A new policy implemented by the Allegheny County district attorney requires local police officers to contact a prosecutor before issuing any criminal complaint in elder abuse cases.
The idea behind the change, District Attorney Stephen A. Zappala Jr. said, is to ensure the investigation is handled quickly and thoroughly.
"These are not commonplace for most police officers to deal with," he said. "The realities of investigating these crimes are complicated."
The same procedures are already in place in Allegheny County for crimes such as homicide and rape.
"You want to bring the appropriate resources to bear, and we're the right mechanism to do that," Mr. Zappala said.
The types of crimes listed in the policy update -- which apply to any victim older than 65 -- include neglect, aggravated assault, robbery, rape, sexual assault, theft by deception, identify theft, home improvement fraud and misapplication of funds.
Often, Mr. Zappala said, thieves target elderly people in financial crimes.
It is essential in elder abuse cases to move quickly in an investigation -- not only to freeze assets and protect the person from further victimization but also to preserve testimony in the event the victim becomes unable to testify, Mr. Zappala said.
"... The practical effect of this process should eliminate the defense tactic of either continuing the case repeatedly and/or waiving the preliminary hearing hoping that the victim either dies or no longer can assist in the prosecution," Mr. Zappala wrote in a memo to the Allegheny County Chiefs of Police Association.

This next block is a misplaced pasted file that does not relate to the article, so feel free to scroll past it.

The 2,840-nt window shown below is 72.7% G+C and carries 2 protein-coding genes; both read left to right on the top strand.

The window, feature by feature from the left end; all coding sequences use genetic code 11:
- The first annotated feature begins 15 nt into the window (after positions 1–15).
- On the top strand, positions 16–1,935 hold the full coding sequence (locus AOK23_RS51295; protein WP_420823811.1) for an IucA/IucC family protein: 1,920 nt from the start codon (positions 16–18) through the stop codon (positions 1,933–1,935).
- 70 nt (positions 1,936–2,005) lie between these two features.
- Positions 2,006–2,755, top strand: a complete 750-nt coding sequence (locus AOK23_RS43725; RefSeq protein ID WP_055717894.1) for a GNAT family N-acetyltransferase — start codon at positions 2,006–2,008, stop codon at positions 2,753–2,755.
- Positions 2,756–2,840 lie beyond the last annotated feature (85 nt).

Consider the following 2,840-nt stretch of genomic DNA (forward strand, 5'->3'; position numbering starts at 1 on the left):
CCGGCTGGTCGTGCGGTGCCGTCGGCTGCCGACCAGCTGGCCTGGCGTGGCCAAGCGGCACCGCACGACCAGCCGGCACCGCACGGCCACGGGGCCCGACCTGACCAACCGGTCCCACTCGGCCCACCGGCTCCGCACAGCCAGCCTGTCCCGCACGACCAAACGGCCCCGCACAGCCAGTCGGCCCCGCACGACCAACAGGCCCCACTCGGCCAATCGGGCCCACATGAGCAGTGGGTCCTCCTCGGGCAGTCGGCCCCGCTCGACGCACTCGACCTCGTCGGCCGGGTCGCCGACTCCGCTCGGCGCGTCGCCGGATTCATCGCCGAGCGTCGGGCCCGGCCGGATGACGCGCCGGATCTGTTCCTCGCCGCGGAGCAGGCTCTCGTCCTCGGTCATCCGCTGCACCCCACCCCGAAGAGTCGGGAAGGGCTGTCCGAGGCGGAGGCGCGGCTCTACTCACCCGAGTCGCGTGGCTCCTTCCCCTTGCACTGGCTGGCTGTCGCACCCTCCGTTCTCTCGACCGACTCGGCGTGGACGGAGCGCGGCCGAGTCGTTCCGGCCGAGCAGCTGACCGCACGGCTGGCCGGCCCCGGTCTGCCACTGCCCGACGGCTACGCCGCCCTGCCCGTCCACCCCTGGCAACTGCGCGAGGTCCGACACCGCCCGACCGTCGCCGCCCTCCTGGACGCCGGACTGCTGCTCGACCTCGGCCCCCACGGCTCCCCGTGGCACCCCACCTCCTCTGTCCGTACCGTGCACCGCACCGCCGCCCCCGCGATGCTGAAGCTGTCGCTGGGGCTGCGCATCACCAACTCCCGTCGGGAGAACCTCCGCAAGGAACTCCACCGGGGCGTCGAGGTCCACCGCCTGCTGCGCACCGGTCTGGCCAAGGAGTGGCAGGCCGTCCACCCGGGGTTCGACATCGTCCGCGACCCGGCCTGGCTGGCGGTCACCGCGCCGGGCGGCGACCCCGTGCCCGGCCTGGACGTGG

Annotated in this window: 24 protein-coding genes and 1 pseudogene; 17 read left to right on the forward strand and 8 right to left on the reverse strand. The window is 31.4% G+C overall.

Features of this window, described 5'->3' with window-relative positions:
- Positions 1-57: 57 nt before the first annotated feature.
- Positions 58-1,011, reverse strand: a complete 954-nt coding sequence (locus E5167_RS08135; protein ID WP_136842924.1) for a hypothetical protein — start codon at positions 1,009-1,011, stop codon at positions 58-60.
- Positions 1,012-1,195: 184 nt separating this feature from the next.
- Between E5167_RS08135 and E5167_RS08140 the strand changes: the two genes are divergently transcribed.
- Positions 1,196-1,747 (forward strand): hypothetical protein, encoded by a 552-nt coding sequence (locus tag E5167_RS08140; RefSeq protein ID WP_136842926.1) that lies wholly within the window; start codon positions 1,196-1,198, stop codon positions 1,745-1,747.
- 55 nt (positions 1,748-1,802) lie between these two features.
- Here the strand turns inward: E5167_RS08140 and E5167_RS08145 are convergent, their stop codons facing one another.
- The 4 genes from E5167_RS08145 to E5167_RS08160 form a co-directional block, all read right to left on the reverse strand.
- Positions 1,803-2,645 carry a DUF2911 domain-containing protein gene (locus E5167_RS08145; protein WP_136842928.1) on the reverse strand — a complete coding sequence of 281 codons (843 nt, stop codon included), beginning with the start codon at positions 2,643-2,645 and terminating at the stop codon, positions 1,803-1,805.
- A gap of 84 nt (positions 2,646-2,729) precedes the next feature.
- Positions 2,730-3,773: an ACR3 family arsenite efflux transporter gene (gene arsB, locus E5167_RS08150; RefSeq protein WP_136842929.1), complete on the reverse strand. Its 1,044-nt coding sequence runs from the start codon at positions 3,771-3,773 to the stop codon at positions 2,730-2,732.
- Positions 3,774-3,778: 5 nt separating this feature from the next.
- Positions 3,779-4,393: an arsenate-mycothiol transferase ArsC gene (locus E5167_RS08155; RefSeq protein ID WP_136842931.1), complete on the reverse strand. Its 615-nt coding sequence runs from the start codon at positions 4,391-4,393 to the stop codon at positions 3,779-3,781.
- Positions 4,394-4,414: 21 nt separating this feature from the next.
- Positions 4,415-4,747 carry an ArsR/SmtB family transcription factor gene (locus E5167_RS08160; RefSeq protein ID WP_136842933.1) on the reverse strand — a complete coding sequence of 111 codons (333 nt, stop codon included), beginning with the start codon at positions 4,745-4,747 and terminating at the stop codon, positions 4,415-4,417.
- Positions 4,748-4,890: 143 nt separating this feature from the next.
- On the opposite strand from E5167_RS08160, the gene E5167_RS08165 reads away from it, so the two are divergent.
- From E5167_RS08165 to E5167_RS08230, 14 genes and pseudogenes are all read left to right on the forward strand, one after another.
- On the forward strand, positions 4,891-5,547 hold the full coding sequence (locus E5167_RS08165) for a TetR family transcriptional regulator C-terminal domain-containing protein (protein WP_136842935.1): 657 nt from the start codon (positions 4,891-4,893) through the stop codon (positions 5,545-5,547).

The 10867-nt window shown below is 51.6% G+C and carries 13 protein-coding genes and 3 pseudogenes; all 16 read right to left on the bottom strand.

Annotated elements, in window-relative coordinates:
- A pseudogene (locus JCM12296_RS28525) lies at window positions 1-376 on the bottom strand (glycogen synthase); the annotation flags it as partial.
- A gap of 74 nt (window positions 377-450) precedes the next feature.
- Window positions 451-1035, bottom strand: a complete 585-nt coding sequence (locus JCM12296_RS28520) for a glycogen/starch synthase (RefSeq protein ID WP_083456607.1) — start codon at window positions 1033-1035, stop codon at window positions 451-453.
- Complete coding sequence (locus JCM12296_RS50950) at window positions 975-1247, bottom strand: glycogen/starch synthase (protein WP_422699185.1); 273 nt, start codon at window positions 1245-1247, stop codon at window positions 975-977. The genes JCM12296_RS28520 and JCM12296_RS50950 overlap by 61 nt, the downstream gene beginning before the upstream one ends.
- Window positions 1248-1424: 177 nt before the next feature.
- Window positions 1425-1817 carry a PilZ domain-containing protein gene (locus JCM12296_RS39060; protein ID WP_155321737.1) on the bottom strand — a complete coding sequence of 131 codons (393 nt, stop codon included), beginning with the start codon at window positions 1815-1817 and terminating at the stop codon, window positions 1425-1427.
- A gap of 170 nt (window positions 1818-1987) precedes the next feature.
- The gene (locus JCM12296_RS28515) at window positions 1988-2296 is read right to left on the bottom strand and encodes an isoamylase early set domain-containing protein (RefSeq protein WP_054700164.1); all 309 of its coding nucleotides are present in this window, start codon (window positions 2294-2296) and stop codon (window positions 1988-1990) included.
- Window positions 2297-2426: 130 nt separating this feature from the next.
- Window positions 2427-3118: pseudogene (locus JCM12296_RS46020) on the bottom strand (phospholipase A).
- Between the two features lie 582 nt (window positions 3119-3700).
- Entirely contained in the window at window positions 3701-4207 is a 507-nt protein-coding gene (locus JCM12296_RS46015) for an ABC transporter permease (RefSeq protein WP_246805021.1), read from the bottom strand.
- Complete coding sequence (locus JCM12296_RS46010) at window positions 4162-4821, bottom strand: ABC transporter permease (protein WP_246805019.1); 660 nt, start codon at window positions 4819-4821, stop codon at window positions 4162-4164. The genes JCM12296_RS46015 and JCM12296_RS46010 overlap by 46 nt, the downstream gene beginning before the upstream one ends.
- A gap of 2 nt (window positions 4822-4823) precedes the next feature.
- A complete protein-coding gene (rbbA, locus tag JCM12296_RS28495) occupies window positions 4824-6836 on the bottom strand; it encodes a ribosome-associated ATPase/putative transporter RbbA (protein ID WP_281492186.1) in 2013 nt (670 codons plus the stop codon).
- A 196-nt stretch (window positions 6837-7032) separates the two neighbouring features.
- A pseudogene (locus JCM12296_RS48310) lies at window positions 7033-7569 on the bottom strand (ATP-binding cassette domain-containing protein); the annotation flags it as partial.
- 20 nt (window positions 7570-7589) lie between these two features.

The change in policy right now affects Allegheny County, but it could be used in other jurisdictions as well, provided they have ample resources, Mr. Zappala said.
"These partnerships are being explored right now," he said.
The work came out of a committee from the state elder law task force chaired by Pennsylvania Supreme Court Justice Debra Todd.
Scott Burns, executive director of the National District Attorneys Association, said it's important for law enforcement officers and prosecutors to be on the same page when dealing with elder abuse charges.
"It is not uncommon with a number of highly technical and often complicated prosecutions to have someone designated and specially trained to handle those types of cases."
Other examples he cited include prosecuting domestic violence and methamphetamine production labs.
Elder abuse cases often involve a lot of documents, including powers of attorney, bank records, trusts and guardianships. They sometimes start out in orphans court before being referred to criminal prosecutors.
A local example is the ongoing prosecution of former Allegheny County Councilman Charles P. McCullough. He is accused of defrauding an Upper St. Clair widow out of nearly $200,000 while acting as her attorney.
Shirley Jordan, who provided information about the alleged fraud to the Post-Gazette in 2007 when she was 90, died after Mr. McCullough was charged in 2009.
The case is still pending and is currently before the state Superior Court on appeal of a lower court ruling in which the judge refused to dismiss the charges.
Mr. McCullough has not yet gone to trial in the matter.
Paula Reed Ward: firstname.lastname@example.org, 412-263-2620 or on Twitter @PaulaReedWard.